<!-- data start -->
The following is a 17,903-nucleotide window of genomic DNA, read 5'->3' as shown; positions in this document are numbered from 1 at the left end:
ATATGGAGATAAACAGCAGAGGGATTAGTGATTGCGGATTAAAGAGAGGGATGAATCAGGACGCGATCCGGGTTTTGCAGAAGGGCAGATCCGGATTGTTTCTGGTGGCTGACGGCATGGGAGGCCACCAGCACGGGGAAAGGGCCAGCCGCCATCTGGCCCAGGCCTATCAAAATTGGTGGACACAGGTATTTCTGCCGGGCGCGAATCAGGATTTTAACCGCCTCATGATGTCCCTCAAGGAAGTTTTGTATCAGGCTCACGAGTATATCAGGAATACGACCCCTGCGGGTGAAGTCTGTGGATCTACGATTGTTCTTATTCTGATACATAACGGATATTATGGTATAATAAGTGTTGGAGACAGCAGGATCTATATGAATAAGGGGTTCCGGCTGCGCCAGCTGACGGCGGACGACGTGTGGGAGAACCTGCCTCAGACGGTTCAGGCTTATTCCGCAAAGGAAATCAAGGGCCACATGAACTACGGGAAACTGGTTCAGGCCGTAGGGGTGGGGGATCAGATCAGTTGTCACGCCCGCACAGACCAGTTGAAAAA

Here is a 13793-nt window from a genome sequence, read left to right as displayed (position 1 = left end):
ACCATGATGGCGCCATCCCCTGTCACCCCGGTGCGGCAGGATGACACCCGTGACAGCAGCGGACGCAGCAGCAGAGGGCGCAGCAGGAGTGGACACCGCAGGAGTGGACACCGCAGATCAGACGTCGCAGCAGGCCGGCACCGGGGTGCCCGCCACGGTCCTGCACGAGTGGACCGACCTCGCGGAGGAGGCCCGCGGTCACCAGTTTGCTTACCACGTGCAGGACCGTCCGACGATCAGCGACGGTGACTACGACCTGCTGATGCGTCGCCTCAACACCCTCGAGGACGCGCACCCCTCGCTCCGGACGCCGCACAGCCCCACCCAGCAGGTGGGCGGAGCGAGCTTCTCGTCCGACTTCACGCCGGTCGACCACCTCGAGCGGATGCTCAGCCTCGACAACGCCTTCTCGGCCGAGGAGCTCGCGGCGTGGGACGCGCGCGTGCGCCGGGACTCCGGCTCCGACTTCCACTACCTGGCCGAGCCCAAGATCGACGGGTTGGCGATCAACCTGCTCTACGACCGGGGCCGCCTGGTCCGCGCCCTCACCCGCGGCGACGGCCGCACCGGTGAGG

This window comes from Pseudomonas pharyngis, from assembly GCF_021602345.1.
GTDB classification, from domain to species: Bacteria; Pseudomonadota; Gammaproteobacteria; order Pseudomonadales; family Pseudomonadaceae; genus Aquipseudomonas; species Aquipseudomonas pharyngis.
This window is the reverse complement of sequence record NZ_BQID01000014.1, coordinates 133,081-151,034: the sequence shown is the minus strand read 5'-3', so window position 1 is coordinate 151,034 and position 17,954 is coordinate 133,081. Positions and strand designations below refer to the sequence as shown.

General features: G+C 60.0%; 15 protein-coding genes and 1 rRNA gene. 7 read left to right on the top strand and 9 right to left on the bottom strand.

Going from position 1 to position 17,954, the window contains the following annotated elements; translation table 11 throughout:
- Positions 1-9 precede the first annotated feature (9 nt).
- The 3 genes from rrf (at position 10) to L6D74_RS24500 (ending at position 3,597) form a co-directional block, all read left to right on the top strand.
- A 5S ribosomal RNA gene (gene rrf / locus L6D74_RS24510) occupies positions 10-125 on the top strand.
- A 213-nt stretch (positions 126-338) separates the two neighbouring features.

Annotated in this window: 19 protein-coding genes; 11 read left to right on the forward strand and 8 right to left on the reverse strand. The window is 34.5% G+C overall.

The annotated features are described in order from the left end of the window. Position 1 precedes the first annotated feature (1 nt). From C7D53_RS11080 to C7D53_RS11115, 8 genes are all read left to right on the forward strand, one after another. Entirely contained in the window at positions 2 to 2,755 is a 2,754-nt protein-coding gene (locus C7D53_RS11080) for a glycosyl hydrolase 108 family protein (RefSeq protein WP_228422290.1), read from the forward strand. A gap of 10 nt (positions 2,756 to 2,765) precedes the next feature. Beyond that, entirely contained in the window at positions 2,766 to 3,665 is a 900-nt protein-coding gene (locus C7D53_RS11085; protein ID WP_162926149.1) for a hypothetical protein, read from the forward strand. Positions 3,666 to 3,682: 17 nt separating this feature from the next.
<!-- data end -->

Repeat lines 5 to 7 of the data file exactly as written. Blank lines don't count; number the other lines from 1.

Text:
This window comes from Pseudomonas pharyngis, from assembly GCF_021602345.1.
GTDB classification, from domain to species: Bacteria; Pseudomonadota; Gammaproteobacteria; order Pseudomonadales; family Pseudomonadaceae; genus Aquipseudomonas; species Aquipseudomonas pharyngis.
This window is the reverse complement of sequence record NZ_BQID01000014.1, coordinates 133,081-151,034: the sequence shown is the minus strand read 5'-3', so window position 1 is coordinate 151,034 and position 17,954 is coordinate 133,081. Positions and strand designations below refer to the sequence as shown.